28 Nov Our tips for helping the elderly who may feel lonely this Christmas
As so many song lyrics tell us, Christmas should be “the most wonderful time of the year”. For many people this is true, but this month we’d like to give some thought to those who might not enjoy this time of year, especially the elderly.
Last year, the charity Age UK found that half a million older people across the UK are expecting to feel lonely at Christmas, of whom 4 in 5 (79%) have not sought any help for this. For half of those (52%), loneliness has become a ‘normal’ part of life. The study also found that for more than half a million older people, Christmas isn’t something to look forward to because it brings back too many memories of people who have passed away and happier times. In addition, more than 230,000 older people who will be on their own at least one day over the Christmas period. Against this context it is little surprise that more than 530,000 people aged 65 and over aren’t looking forward to Christmas.
So what can we do to help?
December is a busy time for everybody, but there are small things we can all do to help.
Arrange a visit
Do you have family members or neighbours who will be alone? Can you offer them a seat at your Christmas table? Or can you pop in and visit at some point during the day? If not Christmas day, then around the Christmas period and let that person know when they can expect you so they have something to look forward to. Even a cup of tea and a chat can have a positive impact.
Take the time to call
If you can’t physically be with a family member, then call them instead. A simple phone call can make all of the difference.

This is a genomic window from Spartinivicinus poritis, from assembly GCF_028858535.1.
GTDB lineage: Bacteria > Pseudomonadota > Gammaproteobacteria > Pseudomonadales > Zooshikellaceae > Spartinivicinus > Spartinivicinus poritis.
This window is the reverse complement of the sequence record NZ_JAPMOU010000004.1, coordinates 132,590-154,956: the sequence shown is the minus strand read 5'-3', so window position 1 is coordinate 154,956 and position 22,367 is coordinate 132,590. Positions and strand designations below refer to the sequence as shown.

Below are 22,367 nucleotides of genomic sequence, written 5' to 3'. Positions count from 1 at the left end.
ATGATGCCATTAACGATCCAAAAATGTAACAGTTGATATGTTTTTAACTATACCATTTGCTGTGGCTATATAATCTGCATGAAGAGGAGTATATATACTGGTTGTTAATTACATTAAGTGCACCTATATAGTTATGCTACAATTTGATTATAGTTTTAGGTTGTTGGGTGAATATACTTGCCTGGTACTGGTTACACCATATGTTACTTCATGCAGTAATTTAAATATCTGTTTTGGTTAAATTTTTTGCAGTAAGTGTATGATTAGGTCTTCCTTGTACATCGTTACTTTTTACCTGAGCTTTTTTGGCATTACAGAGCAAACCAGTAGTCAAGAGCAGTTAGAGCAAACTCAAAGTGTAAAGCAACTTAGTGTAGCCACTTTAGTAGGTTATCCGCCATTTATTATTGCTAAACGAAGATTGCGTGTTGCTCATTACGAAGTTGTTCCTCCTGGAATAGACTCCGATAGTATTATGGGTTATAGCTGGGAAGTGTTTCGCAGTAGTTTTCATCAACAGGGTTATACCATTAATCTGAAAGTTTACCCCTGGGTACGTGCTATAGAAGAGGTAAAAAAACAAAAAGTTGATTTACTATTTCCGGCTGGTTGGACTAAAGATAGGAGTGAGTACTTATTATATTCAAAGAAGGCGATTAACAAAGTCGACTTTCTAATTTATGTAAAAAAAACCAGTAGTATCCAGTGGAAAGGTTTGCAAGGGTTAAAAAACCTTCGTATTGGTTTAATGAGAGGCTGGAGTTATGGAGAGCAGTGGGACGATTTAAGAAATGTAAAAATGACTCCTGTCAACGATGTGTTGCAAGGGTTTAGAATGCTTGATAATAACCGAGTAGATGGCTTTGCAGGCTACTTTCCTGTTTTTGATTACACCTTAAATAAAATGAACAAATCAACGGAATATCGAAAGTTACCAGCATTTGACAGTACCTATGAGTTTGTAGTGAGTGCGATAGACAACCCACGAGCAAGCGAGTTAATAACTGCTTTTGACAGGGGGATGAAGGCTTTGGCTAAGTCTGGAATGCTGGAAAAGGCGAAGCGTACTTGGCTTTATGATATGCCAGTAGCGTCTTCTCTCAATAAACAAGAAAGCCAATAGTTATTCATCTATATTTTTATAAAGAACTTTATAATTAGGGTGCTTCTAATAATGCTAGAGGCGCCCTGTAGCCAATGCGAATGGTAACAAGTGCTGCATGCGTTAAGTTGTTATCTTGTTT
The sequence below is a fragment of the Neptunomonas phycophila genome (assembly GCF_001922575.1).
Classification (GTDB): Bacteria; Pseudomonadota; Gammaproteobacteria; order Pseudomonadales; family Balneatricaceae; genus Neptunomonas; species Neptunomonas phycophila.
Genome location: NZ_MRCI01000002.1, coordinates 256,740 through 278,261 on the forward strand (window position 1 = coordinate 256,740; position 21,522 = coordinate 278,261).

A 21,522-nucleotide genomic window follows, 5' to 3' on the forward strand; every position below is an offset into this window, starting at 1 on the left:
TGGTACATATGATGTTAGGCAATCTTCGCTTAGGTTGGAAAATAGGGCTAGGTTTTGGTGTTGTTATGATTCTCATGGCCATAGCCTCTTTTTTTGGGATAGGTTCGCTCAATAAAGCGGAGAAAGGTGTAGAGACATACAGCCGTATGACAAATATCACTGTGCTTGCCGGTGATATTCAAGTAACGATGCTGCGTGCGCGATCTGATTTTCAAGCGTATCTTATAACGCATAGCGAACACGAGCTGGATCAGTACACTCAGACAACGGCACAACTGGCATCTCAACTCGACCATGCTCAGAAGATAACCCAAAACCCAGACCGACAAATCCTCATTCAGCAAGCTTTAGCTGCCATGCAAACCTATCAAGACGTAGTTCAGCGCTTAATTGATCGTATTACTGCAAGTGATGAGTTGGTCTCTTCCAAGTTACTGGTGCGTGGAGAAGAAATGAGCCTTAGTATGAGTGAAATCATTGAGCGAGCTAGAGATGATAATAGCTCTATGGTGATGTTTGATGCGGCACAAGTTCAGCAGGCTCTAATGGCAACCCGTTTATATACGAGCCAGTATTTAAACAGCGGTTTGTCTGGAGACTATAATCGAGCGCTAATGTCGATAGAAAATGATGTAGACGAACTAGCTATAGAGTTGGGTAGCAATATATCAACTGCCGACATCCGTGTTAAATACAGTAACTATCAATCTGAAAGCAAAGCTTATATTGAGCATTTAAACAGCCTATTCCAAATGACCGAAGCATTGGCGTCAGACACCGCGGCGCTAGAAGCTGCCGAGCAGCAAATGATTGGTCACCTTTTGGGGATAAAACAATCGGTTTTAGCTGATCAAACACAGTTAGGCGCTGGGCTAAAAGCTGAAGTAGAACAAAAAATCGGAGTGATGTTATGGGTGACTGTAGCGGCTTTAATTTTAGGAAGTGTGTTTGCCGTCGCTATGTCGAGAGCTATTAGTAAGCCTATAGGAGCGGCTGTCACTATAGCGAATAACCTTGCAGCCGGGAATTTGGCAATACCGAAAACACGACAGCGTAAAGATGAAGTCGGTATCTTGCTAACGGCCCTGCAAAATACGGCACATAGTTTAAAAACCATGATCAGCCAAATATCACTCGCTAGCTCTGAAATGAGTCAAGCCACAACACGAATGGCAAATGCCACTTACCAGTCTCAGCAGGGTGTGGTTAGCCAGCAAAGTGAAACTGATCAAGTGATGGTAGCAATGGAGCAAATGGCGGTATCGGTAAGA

Help with their shopping
Pop around to your elderly neighbour and ask if you can take them out to the shops so that they can buy food or to get out of the house. Being alone can be a long day, with little to do.
Help with Christmas decorations
Many people living alone don’t bother to decorate the house and it can make a big difference and help lift their mood. Buy your neighbour a small tree and decorate it for them. Don’t forget to let them know you will also take it away, so that they don’t need to worry about the cleaning up.
Attend a Christmas event at a local community centre or church
Charities such as Community Christmas and Contact the Elderly, help volunteers to organise events and tea parties.
Offer to drive an elderly neighbour to an event
Encourage someone you know to get out and about to events over the festive season. By offering to drive them, it might be the nudge they need to overcome any anxiety, especially on Christmas Day when transport is limited.
Age UK is reaching out to everyone this winter to ask for their support so they can be there for even more older people. If you know someone that could benefit from their support, please help them get in touch. The difference they make really could be life changing.
If you’d like to discuss our care options, then please get in touch.